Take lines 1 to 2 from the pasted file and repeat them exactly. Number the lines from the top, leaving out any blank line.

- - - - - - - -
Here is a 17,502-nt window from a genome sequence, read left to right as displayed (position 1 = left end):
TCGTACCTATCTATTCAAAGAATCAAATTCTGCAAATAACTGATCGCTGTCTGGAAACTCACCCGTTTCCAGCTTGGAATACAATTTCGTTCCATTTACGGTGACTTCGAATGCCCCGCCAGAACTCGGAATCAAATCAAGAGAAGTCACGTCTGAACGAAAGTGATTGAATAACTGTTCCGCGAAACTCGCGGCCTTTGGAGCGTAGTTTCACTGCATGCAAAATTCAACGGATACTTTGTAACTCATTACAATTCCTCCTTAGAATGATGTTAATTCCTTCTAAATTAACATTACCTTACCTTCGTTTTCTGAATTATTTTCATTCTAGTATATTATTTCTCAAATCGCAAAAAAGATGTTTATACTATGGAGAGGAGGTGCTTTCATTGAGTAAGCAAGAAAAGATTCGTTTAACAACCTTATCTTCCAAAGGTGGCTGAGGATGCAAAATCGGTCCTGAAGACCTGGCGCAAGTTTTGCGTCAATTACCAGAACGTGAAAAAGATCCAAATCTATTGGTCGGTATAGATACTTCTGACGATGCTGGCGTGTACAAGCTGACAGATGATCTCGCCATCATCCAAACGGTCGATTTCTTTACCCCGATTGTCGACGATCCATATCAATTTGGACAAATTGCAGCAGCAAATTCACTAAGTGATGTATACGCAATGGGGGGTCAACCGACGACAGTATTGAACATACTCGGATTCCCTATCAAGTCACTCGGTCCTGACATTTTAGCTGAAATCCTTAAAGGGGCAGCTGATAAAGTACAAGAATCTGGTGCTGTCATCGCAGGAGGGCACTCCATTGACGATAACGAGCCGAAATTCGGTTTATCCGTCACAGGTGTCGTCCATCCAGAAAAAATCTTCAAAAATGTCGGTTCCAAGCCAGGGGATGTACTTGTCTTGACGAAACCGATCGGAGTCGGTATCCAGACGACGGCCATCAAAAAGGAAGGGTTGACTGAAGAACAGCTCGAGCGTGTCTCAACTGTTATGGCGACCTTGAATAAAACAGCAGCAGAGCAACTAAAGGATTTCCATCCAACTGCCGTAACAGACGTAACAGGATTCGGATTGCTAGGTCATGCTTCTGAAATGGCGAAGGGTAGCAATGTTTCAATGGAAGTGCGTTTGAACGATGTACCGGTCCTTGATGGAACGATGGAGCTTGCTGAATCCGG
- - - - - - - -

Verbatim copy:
Here is a 17,502-nt window from a genome sequence, read left to right as displayed (position 1 = left end):
TCGTACCTATCTATTCAAAGAATCAAATTCTGCAAATAACTGATCGCTGTCTGGAAACTCACCCGTTTCCAGCTTGGAATACAATTTCGTTCCATTTACGGTGACTTCGAATGCCCCGCCAGAACTCGGAATCAAATCAAGAGAAGTCACGTCTGAACGAAAGTGATTGAATAACTGTTCCGCGAAACTCGCGGCCTTTGGAGCGTAGTTTCACTGCATGCAAAATTCAACGGATACTTTGTAACTCATTACAATTCCTCCTTAGAATGATGTTAATTCCTTCTAAATTAACATTACCTTACCTTCGTTTTCTGAATTATTTTCATTCTAGTATATTATTTCTCAAATCGCAAAAAAGATGTTTATACTATGGAGAGGAGGTGCTTTCATTGAGTAAGCAAGAAAAGATTCGTTTAACAACCTTATCTTCCAAAGGTGGCTGAGGATGCAAAATCGGTCCTGAAGACCTGGCGCAAGTTTTGCGTCAATTACCAGAACGTGAAAAAGATCCAAATCTATTGGTCGGTATAGATACTTCTGACGATGCTGGCGTGTACAAGCTGACAGATGATCTCGCCATCATCCAAACGGTCGATTTCTTTACCCCGATTGTCGACGATCCATATCAATTTGGACAAATTGCAGCAGCAAATTCACTAAGTGATGTATACGCAATGGGGGGTCAACCGACGACAGTATTGAACATACTCGGATTCCCTATCAAGTCACTCGGTCCTGACATTTTAGCTGAAATCCTTAAAGGGGCAGCTGATAAAGTACAAGAATCTGGTGCTGTCATCGCAGGAGGGCACTCCATTGACGATAACGAGCCGAAATTCGGTTTATCCGTCACAGGTGTCGTCCATCCAGAAAAAATCTTCAAAAATGTCGGTTCCAAGCCAGGGGATGTACTTGTCTTGACGAAACCGATCGGAGTCGGTATCCAGACGACGGCCATCAAAAAGGAAGGGTTGACTGAAGAACAGCTCGAGCGTGTCTCAACTGTTATGGCGACCTTGAATAAAACAGCAGCAGAGCAACTAAAGGATTTCCATCCAACTGCCGTAACAGACGTAACAGGATTCGGATTGCTAGGTCATGCTTCTGAAATGGCGAAGGGTAGCAATGTTTCAATGGAAGTGCGTTTGAACGATGTACCGGTCCTTGATGGAACGATGGAGCTTGCTGAATCCGG